Here comes news that Mercedes-Benz wants to deliver F1 technology to road cars. Of course this is actually not new news. AMG have been doing just that for some years now but there is electrification included. Hybrid power to be exact.
To this we ask the questions. How reliable will it be after the manufacturers warranty is over and how much spare parts cost after the warranty is over? Until these questions are answered, we share the information provided by the press department.
PRESS RELEASE: The future of Mercedes-AMG is turning electric. In order to ensure a combination of high efficiency and improved driving dynamics, developers at Affalterbach are working on innovative technologies to take performance to a new level.
One of those developments is the electric exhaust gas turbocharger, which will be deployed on the next Mercedes-AMG vehicle generation and features technology developed on the track in Formula One. It’s already in the final development stages and in the future will be used in a series production model from Affalterbach.
Developed in partnership with Garrett Motion, the technology comes straight from Formula One, resolving the conflict between having a smaller turbocharger that reacts faster but achieves relatively low peak performance, and a larger turbocharger with higher peak performance that suffers from turbo lag.
The new innovation benefits from knowledge and technology developed with the Energy Recovery System in the Mercedes Formula One Power Unit and in particular, the Motor Generator Unit – Heat (MGU-H).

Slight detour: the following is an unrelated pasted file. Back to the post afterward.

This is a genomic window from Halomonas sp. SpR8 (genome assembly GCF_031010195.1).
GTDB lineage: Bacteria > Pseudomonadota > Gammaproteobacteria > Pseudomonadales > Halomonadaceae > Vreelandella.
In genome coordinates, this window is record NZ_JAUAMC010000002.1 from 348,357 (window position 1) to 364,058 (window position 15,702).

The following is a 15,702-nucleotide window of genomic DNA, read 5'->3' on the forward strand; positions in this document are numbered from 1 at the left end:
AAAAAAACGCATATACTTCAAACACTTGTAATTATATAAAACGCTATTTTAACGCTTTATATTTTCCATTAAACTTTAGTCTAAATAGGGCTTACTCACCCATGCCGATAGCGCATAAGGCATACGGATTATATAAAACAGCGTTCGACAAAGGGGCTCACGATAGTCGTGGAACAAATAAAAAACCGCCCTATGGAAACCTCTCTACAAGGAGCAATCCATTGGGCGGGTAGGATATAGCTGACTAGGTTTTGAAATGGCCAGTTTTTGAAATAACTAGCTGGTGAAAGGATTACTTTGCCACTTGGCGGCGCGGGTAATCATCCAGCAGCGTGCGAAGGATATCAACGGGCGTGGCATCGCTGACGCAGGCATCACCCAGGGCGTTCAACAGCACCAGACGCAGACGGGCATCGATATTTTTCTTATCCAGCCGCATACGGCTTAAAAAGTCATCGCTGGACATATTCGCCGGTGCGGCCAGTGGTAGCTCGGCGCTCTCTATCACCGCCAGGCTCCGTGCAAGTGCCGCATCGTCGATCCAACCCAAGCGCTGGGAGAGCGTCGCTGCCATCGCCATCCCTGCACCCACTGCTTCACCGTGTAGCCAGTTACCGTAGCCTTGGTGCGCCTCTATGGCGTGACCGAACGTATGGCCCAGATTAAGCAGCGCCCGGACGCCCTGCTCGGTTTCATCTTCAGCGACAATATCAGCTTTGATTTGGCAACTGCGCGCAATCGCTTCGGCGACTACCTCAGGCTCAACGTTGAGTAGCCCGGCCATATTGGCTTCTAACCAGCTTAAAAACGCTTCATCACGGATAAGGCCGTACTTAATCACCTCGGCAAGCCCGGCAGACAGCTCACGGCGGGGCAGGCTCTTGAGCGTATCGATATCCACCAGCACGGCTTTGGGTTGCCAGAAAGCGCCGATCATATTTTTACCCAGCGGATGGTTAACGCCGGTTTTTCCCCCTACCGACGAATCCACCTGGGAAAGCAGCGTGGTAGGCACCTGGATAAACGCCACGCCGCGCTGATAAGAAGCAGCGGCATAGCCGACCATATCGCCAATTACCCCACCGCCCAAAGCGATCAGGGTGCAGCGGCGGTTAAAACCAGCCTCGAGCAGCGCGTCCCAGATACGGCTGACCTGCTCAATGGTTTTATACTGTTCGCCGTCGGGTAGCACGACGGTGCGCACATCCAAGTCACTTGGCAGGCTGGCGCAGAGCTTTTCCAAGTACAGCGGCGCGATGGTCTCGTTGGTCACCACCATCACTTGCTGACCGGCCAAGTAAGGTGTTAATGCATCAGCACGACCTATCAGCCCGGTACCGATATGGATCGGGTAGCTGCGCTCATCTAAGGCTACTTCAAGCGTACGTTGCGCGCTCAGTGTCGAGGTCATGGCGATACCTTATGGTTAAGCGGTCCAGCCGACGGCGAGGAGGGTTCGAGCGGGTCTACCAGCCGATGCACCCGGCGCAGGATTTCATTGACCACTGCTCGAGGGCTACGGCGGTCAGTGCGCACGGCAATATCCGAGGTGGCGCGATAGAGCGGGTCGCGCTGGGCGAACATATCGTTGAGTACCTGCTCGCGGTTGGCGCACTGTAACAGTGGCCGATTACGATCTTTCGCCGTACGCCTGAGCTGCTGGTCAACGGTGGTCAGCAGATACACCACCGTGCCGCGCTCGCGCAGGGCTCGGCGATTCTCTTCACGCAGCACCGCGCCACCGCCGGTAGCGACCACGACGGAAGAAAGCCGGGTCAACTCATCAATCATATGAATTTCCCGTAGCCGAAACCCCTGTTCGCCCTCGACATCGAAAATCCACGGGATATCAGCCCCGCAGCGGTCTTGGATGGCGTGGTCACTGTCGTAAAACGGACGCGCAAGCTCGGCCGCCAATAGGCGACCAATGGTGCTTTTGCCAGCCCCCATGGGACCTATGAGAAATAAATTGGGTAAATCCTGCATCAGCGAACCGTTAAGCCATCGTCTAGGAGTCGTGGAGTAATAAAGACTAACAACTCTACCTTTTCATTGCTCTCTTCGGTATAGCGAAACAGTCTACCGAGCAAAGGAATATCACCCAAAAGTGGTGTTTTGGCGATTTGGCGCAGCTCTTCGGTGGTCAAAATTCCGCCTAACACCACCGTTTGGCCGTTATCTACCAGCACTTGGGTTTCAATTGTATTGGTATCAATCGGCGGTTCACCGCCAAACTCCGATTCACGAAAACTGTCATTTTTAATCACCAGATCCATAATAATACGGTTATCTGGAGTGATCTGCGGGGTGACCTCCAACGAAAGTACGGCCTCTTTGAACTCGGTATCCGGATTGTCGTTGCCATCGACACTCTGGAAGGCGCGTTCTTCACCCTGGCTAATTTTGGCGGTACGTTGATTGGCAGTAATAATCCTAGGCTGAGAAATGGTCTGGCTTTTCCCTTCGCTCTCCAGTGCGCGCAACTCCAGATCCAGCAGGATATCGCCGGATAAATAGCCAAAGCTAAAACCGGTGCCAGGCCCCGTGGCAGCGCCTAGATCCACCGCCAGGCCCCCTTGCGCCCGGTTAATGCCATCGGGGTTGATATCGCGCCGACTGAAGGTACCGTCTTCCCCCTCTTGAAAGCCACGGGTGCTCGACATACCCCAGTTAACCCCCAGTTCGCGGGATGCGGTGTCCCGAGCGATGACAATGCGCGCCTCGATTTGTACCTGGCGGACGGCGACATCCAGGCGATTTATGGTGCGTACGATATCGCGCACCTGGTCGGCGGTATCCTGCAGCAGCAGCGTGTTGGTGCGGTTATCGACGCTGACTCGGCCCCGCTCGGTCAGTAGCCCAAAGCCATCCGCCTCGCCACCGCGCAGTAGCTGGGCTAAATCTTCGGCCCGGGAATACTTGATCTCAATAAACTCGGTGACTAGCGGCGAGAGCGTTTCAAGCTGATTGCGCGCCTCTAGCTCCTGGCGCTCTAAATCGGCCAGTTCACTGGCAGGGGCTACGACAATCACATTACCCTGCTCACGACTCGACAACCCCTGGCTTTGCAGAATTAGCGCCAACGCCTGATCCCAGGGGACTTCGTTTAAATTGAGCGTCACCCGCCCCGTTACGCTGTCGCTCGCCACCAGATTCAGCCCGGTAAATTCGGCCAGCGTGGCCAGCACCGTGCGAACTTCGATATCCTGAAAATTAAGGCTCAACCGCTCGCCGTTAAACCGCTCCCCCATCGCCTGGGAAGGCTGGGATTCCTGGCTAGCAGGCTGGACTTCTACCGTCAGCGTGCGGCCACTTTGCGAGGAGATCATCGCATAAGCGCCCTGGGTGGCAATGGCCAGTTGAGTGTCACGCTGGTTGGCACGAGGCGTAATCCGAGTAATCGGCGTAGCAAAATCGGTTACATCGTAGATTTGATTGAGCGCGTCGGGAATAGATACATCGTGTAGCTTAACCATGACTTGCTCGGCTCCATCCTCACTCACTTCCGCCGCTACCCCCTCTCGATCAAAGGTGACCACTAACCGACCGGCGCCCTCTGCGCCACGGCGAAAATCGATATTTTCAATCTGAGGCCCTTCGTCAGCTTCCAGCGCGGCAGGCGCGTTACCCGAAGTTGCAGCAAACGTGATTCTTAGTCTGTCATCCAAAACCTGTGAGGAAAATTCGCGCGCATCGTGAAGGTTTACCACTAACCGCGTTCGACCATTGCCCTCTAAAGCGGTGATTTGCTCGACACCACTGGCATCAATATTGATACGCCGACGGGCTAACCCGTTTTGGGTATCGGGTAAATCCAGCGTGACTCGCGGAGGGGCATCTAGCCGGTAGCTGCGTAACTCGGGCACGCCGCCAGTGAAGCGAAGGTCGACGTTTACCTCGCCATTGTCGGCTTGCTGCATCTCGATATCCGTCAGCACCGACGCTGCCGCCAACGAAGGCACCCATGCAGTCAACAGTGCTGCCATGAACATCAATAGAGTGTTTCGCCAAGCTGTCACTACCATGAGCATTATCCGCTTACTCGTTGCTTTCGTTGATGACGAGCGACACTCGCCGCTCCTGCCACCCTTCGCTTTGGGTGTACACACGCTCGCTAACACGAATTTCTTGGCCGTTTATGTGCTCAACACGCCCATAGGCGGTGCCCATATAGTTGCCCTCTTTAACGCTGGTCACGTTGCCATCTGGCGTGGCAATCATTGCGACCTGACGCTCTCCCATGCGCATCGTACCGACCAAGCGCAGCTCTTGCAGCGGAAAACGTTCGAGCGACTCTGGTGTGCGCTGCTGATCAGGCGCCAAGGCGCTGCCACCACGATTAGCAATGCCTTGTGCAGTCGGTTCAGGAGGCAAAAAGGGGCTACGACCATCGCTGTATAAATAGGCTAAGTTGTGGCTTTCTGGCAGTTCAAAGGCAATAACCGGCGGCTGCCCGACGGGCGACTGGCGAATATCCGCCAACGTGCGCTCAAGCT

The highlight of the new electric exhaust gas turbocharger is a slim electric motor integrated onto the charger shaft, between the turbine wheel on the exhaust side and the compressor wheel on the fresh air side.
The electronically-controlled electric motor drives the compressor wheel before it accepts the exhaust gas flow. The electrification of the turbocharger significantly improves immediate response from idle speed and across the entire engine speed range, while also eliminating turbo lag.
Therefore, the combustion engine responds faster to accelerator pedal input and provides a more dynamic driving feel. It also enables higher torque at low engine speeds, which enhances agility and acceleration from a standstill.
“We have clearly defined our goals for an electrified future,” said Tobias Moers, Chairman of the Board of Management of Mercedes-AMG GmbH. “In order to reach them, we are relying on discrete and highly innovative components as well as assemblies.
“With this move we are strategically supplementing our modular technology and tailoring it to our performance requirements. In a first step this includes the electrified turbocharger – an example of the transfer of Formula One technology to the road, something with which we will take turbocharged combustion engines to a previously unattainable level of agility.”